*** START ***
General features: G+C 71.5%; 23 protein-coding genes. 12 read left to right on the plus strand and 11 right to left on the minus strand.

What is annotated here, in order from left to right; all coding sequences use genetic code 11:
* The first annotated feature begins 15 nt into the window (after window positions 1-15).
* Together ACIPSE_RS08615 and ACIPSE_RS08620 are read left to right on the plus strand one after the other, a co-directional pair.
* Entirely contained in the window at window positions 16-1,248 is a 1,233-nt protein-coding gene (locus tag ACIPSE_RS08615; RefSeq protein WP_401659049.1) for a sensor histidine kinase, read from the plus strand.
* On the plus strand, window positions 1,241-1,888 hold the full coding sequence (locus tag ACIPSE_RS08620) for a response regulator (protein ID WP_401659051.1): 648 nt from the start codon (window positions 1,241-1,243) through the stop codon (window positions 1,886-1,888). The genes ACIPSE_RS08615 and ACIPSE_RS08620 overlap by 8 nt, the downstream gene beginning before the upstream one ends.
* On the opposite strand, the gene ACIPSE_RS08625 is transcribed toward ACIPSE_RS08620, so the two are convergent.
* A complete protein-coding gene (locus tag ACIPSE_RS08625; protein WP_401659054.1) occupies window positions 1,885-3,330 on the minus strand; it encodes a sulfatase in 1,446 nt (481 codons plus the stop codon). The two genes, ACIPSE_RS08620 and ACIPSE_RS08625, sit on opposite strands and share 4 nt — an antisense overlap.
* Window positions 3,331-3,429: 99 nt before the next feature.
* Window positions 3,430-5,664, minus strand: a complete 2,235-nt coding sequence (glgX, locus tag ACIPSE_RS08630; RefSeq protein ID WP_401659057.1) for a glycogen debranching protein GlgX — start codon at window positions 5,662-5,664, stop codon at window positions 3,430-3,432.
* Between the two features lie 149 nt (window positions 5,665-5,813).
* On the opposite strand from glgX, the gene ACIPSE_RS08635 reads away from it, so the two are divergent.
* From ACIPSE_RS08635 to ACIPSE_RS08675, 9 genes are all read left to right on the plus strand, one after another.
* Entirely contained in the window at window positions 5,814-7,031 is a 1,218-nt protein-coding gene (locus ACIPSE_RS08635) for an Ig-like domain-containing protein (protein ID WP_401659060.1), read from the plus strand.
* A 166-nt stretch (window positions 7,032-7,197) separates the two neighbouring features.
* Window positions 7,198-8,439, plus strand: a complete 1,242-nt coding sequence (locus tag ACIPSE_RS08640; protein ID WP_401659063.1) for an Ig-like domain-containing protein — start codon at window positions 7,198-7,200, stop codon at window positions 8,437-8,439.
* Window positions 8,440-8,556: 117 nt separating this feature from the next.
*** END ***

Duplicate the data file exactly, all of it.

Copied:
General features: G+C 71.5%; 23 protein-coding genes. 12 read left to right on the plus strand and 11 right to left on the minus strand.

What is annotated here, in order from left to right; all coding sequences use genetic code 11:
* The first annotated feature begins 15 nt into the window (after window positions 1-15).
* Together ACIPSE_RS08615 and ACIPSE_RS08620 are read left to right on the plus strand one after the other, a co-directional pair.
* Entirely contained in the window at window positions 16-1,248 is a 1,233-nt protein-coding gene (locus tag ACIPSE_RS08615; RefSeq protein WP_401659049.1) for a sensor histidine kinase, read from the plus strand.
* On the plus strand, window positions 1,241-1,888 hold the full coding sequence (locus tag ACIPSE_RS08620) for a response regulator (protein ID WP_401659051.1): 648 nt from the start codon (window positions 1,241-1,243) through the stop codon (window positions 1,886-1,888). The genes ACIPSE_RS08615 and ACIPSE_RS08620 overlap by 8 nt, the downstream gene beginning before the upstream one ends.
* On the opposite strand, the gene ACIPSE_RS08625 is transcribed toward ACIPSE_RS08620, so the two are convergent.
* A complete protein-coding gene (locus tag ACIPSE_RS08625; protein WP_401659054.1) occupies window positions 1,885-3,330 on the minus strand; it encodes a sulfatase in 1,446 nt (481 codons plus the stop codon). The two genes, ACIPSE_RS08620 and ACIPSE_RS08625, sit on opposite strands and share 4 nt — an antisense overlap.
* Window positions 3,331-3,429: 99 nt before the next feature.
* Window positions 3,430-5,664, minus strand: a complete 2,235-nt coding sequence (glgX, locus tag ACIPSE_RS08630; RefSeq protein ID WP_401659057.1) for a glycogen debranching protein GlgX — start codon at window positions 5,662-5,664, stop codon at window positions 3,430-3,432.
* Between the two features lie 149 nt (window positions 5,665-5,813).
* On the opposite strand from glgX, the gene ACIPSE_RS08635 reads away from it, so the two are divergent.
* From ACIPSE_RS08635 to ACIPSE_RS08675, 9 genes are all read left to right on the plus strand, one after another.
* Entirely contained in the window at window positions 5,814-7,031 is a 1,218-nt protein-coding gene (locus ACIPSE_RS08635) for an Ig-like domain-containing protein (protein ID WP_401659060.1), read from the plus strand.
* A 166-nt stretch (window positions 7,032-7,197) separates the two neighbouring features.
* Window positions 7,198-8,439, plus strand: a complete 1,242-nt coding sequence (locus tag ACIPSE_RS08640; protein ID WP_401659063.1) for an Ig-like domain-containing protein — start codon at window positions 7,198-7,200, stop codon at window positions 8,437-8,439.
* Window positions 8,440-8,556: 117 nt separating this feature from the next.